Your feet bear the real brunt of monsoon and they are the most worn out part of the body during the rainy season. You can avoid foot and toe...
After hot, exhausting, and sweltering summer, the rain showers have brought a much-needed relief and happiness for which we were waiting desperately. Monsoon is the season of romance, fun, greenery and scenic beauty.
The main problem during the monsoons is high humidity and sweat. The feet are among the areas where germs accumulate and odour forms. The waste matter, which is secreted with sweat, has to be removed by daily washing, to eliminate odour and feel fresh and clean.
Make sure you wash your feet every time when you return home with gentle warm water and mild soap daily to keep infections at bay. Dry the area between your toes and apply an anti-fungal powder daily.
Pay special attention to your feet, while bathing. After washing them well, dry them thoroughly and apply talcum powder. Keep your feet dry and avoid wearing wet shoes. Several bacteria breeds in humidity and wearing closed shoes makes it the perfect environment for pesky fungal infections during monsoon season.
If you wear closed shoes, talcum powder can be sprinkled inside the shoes. However, in the hot season avoid high heels and covered footwears as slippers and open sandals are best because they allow maximum ventilation and help the perspiration evaporate quickly and making your feet dry. But open footwear also attracts dirt and therefore, foot hygiene becomes all the more important. After a hot day, soak your feet in cold water, to which some salt has been added.
A foot problem called 'Athlete's Foot' develops more easily during hot and humid weather, because it thrives on soggy skin. If neglected, it can become a stubborn problem, with an itchy condition. Athlete's foot starts as a fungus infection. So, if there is dry scaling on the feet, especially between the toes, with some itching, consult a dermatologist without delay. Anti-fungal preparations are effective in dealing with the problem in the initial stages. However, excessive moisture, caused by excessive sweating, tight shoes and humid weather can lead to bacterial activity and this worsens the condition. Avoid socks and wear open shoes, use talcum powder and keep the feet as dry as possible. If socks are a must, wear cotton ones. In fact, during the hot and humid season, the feet should be exposed to the air as much as possible. Regularly cut short your foot nails during the monsoon to prevent the dust and dirt from getting collected under your nails to check fungal infections. Use foot scrubber and then apply a good moisturiser that works effectively on hard skin and helps keep the heels soft and smooth.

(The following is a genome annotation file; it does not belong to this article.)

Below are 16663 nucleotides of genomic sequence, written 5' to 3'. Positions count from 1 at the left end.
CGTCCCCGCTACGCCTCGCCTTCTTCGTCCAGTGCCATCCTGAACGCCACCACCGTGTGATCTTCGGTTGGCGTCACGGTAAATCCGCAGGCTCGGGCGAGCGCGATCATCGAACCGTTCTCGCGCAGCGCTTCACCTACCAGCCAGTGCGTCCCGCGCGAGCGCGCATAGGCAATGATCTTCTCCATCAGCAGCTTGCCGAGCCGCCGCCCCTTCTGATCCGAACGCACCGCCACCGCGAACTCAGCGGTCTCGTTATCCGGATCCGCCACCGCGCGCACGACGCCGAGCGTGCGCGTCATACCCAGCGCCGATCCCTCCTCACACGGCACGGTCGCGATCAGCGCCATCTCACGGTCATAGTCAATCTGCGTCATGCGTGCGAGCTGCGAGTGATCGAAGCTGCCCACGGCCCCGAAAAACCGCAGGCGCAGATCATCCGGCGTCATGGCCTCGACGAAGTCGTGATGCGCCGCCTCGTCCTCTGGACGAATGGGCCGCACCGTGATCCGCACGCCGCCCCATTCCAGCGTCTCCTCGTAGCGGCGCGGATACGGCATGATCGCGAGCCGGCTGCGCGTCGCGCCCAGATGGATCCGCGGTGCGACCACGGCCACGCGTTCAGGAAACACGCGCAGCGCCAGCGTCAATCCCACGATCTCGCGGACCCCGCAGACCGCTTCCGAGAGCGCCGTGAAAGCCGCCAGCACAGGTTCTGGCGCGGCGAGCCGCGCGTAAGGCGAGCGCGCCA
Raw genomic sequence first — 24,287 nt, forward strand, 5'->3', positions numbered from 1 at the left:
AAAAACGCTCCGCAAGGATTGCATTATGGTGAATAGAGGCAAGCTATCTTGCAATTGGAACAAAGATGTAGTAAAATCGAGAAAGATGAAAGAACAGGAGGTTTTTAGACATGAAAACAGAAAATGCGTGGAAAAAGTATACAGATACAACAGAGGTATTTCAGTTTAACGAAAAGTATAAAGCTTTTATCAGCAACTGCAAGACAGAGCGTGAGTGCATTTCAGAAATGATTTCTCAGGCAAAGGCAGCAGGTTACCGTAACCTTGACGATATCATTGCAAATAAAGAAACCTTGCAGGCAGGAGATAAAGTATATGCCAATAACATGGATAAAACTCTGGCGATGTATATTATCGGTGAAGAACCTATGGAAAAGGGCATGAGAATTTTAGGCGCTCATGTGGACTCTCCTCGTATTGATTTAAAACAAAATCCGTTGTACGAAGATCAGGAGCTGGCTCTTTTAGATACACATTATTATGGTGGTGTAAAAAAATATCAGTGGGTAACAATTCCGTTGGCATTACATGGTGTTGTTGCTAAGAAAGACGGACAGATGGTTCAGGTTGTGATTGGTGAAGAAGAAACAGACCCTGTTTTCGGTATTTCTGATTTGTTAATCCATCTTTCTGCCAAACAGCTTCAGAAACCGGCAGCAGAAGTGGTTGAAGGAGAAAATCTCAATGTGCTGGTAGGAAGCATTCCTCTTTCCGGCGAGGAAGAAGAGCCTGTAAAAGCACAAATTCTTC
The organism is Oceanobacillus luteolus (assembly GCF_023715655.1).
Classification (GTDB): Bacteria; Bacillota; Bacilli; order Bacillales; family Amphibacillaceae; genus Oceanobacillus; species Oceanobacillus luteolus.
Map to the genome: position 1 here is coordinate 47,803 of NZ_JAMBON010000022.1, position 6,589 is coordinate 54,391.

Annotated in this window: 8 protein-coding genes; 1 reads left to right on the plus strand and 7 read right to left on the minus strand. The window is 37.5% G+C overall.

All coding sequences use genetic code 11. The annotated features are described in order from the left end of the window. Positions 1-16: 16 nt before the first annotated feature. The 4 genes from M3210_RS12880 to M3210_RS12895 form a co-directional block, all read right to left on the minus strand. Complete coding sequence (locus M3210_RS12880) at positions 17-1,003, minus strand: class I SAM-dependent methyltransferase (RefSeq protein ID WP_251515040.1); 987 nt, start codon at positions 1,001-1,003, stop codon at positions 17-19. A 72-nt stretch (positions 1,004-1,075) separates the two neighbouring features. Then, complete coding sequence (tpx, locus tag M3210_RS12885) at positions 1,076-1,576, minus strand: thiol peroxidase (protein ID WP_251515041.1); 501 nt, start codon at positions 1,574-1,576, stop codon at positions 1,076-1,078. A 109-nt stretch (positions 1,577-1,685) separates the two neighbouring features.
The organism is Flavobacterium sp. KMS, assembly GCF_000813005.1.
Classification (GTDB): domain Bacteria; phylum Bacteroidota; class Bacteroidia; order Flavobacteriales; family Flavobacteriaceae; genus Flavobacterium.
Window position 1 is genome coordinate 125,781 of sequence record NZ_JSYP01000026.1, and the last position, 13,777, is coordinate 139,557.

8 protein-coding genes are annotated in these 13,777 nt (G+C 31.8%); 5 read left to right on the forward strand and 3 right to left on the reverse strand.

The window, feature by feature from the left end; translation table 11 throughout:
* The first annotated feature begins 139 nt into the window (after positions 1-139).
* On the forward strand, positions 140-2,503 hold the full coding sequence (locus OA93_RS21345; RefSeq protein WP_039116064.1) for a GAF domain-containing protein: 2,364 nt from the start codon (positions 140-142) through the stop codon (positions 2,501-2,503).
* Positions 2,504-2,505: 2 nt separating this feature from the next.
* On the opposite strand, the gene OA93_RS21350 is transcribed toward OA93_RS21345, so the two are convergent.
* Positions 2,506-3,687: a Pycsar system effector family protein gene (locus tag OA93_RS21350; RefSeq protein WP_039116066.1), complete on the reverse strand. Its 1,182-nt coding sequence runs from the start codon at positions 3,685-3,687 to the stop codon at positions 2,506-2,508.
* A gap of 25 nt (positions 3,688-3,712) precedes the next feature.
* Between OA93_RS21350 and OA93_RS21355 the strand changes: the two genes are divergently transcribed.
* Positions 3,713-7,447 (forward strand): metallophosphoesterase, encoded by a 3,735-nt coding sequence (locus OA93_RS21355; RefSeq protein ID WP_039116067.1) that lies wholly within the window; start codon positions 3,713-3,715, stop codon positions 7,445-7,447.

Here are some home remedies for monsoon footcare:
Foot soak: In one-fourth bucket of warm water, add a half cup of coarse salt and 10 drops of lemon, or orange essential oil (if you cannot get essential oil, use a half cup of lemon or orange juice). If your feet tend to sweat a lot, use a few drops of tea tree oil, as it has germicidal properties. It helps to deal with bad odour. Soak the feet for 10 to 15 minutes.
Foot lotion: Mix together 3 tablespoons of rose water, 2 tablespoons of lemon juice and one teaspoon pure glycerin. Apply on feet and leave on for half an hour. Foot care for dryness: In one-fourth bucket cold water, put 2 tablespoons honey, one tablespoon herbal shampoo, one tablespoon almond oil. Soak feet in it for 20 minutes.
Cooling foot bath: Add rose water, lemon juice and a splash of eau de cologne in cold water and soak feet in it. Cools cleans and removes odour.
Cooling massage oil: Take 100 ml olive oil and add 2 drops eucalyptus oil, 2 drops rosemary oil and 3 drops khus, or rose oil. Mix together and keep in an airtight glass jar. Use a little of this for a foot massage. It cools and protects the skin and keeps it healthy.